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January 28, 2004 - Image 2

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The Michigan Daily, 2004-01-28

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2 - The Michigan Daily - Wednesday, January 28, 2004


U.N. planning to play 'constructive
role' in resolving Iraqi conflict

BAGHDAD, Iraq (AP) - The United Nations
agreed yesterday to send a team to Iraq to help break
the impasse over electing a new government, as the
deaths of six more American soldiers in roadside
bombings underscored concerns about security in
the volatile nation.
A bomb that exploded south of Baghdad killed
three U.S. soldiers and wounded three others last
night, hours after another bombing west of the capital
killed three U.S. paratroopers and wounded one, the
military said. In addition, two CNN employees of died
in a shooting south of Baghdad.
Elsewhere, U.S. troops killed three suspected
members of a guerrilla cell during raids yesterday in
the central Iraqi town of Beiji, the Army said. And a
suspected car bomb was discovered near coalition
and Iraqi Governing Council offices.
The United States has cited the ongoing violence
in arguing against demands by Grand Ayatollah Ali
al-Husseini al-Sistani for the direct election of a pro-
visional legislature, which in turn would select a
government to take power by July 1.
Instead, Washington wants the lawmakers chosen in

18 regional caucuses. The Americans and the U.S.-
appointed Iraqi Governing Council asked U.N. Secre-
tary-General Kofi Annan to send a team to determine
whether an early election would be feasible.
In Paris, Annan said he believes the United
Nations can play "a constructive role" in helping to
break the impasse, and would send such a team to
Iraq "once I am satisfied that the (coalition) will pro-
vide adequate security arrangements."
Annan said the mission will solicit the views of
Iraqis to find alternative ways to choose a provision-
al government. Shiite Muslim leaders have said al-
Sistani wants to hear alternatives to the caucus plan
if the U.N. team says it's not feasible to hold elec-
tions by the end of June.
The U.N. chief also said sending in "blue helmet"
peacekeepers was not on the agenda, although he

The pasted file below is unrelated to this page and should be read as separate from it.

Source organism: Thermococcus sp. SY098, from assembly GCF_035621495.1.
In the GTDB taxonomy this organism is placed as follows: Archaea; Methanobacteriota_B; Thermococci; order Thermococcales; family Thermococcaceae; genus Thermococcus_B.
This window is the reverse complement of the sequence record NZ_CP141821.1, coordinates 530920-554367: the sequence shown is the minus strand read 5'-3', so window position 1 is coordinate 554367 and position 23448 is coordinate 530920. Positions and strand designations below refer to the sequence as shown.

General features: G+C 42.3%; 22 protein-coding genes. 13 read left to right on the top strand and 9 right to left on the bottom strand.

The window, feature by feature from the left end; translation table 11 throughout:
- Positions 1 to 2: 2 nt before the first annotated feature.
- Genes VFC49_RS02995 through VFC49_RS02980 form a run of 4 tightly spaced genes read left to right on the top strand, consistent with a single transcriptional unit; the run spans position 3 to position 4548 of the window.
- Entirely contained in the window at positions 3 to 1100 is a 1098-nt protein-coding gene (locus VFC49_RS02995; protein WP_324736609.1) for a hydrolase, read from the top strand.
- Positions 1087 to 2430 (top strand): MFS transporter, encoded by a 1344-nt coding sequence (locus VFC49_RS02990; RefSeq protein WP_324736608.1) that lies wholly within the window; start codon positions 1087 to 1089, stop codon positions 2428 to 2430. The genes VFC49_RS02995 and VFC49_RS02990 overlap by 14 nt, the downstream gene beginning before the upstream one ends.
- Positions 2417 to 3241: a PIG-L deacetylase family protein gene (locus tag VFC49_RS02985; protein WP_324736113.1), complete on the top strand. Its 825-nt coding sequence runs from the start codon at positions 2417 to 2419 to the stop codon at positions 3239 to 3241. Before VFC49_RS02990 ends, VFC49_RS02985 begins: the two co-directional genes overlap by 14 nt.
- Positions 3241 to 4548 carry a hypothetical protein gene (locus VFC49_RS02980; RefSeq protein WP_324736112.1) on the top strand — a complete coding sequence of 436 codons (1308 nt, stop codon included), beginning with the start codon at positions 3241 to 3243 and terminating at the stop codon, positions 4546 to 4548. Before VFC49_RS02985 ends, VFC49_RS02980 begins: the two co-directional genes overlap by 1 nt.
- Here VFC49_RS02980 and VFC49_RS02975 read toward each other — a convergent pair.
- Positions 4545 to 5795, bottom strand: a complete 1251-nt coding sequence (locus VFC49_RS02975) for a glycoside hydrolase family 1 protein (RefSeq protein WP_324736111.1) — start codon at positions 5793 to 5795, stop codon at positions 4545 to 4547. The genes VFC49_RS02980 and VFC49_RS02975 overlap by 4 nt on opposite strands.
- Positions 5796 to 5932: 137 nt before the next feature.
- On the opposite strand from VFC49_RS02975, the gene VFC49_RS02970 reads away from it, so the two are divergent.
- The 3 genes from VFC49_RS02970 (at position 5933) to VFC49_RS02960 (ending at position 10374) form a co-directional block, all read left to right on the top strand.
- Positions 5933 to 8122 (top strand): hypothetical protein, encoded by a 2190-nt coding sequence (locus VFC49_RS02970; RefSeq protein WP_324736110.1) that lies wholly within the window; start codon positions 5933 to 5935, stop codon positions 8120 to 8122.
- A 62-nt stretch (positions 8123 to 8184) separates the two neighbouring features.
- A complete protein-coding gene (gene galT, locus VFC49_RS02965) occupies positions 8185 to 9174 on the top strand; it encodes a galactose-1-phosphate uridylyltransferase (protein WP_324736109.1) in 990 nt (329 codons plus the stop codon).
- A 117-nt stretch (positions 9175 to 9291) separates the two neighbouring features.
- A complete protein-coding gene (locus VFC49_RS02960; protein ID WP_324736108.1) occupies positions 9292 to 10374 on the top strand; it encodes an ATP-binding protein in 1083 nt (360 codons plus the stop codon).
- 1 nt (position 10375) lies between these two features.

favored a multinational force for Iraq sometime in
the future.
"I believe what we can anticipate would be a
multinational force authorized by the Security
Council, which could help and work with Iraqis to
stabilize Iraq and make it safer," Annan said.

"I believe what we can
anticipate would be a
multinational force authorized
by the Security Council which
could work and help with raqis
to stabilize Iraq:'
- Kofi Annan
Secretary-General United Nations
"This would be a multinational force, with the
support of the Security Council, and not 'blue hel-
mets' per se."
In Baghdad, coalition spokesman Dan Senor wel-
comed Annan's decision and said the United States
and its partners would protect the U.N. team.
"We believe we have got sufficient capability to
maintain a reasonable security level here in the coun-
try and we look forward to the U.N. coming down to
make that (assessment) as well," said Brig. Gen.

At least three more killed in Baghdad
A car bomb exploded in front of a hotel in central Baghdad today, destroying
the facade of the three-story building and setting cars on fire. Several casualties
were feared, police said.
"We know there was some sort of explosion and troops are heading that way,"
said U.S. military spokesman Capt. Dave Malakoff.
A part of the al-Shaheen hotel's concrete front was torn away by the blast, and
the walls that remained were blackened. Several fire trucks tried to douse the fire
in the building.
A police officer, speaking on condition of anonymity, said the devastation was
caused by a car bomb. It was not clear if the car was parked or moving when it